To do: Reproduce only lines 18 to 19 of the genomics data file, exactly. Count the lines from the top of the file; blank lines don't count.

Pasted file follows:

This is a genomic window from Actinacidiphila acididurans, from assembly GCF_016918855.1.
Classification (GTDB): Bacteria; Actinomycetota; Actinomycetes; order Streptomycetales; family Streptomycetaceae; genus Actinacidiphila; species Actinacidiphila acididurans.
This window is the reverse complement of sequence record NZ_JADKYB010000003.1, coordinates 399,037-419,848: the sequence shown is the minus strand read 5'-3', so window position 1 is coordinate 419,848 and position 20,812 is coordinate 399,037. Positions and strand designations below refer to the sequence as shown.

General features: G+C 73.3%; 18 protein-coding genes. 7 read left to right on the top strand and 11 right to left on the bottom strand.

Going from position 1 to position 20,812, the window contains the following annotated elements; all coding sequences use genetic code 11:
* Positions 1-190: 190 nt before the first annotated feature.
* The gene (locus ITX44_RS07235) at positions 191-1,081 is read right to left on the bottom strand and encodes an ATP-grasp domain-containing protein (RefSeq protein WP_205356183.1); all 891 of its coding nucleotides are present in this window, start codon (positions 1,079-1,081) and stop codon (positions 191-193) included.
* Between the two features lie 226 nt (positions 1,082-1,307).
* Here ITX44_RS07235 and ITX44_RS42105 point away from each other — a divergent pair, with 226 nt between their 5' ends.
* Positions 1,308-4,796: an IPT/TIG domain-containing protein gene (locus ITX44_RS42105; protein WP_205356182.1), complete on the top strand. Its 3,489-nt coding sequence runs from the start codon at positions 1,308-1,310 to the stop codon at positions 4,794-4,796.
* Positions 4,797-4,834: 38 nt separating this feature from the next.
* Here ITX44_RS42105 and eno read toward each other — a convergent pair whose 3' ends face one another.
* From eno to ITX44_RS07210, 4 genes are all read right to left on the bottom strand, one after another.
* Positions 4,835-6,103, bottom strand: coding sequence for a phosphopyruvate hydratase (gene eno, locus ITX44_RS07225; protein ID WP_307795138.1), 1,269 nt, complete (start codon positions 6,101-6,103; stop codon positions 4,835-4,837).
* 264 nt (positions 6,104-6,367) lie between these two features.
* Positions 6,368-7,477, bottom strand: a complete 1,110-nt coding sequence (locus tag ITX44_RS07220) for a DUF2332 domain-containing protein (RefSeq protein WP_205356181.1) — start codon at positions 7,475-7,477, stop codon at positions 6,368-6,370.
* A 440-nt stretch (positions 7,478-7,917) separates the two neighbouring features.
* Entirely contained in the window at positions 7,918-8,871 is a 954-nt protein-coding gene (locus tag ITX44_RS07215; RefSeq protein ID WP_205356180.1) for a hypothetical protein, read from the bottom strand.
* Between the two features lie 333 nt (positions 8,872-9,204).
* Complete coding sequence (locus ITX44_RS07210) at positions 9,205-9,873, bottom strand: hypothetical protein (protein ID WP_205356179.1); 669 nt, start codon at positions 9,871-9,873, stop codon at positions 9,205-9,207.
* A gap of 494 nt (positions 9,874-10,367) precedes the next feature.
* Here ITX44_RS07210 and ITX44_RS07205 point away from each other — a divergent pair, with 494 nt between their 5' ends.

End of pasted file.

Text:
* Entirely contained in the window at positions 7,918-8,871 is a 954-nt protein-coding gene (locus tag ITX44_RS07215; RefSeq protein ID WP_205356180.1) for a hypothetical protein, read from the bottom strand.
* Between the two features lie 333 nt (positions 8,872-9,204).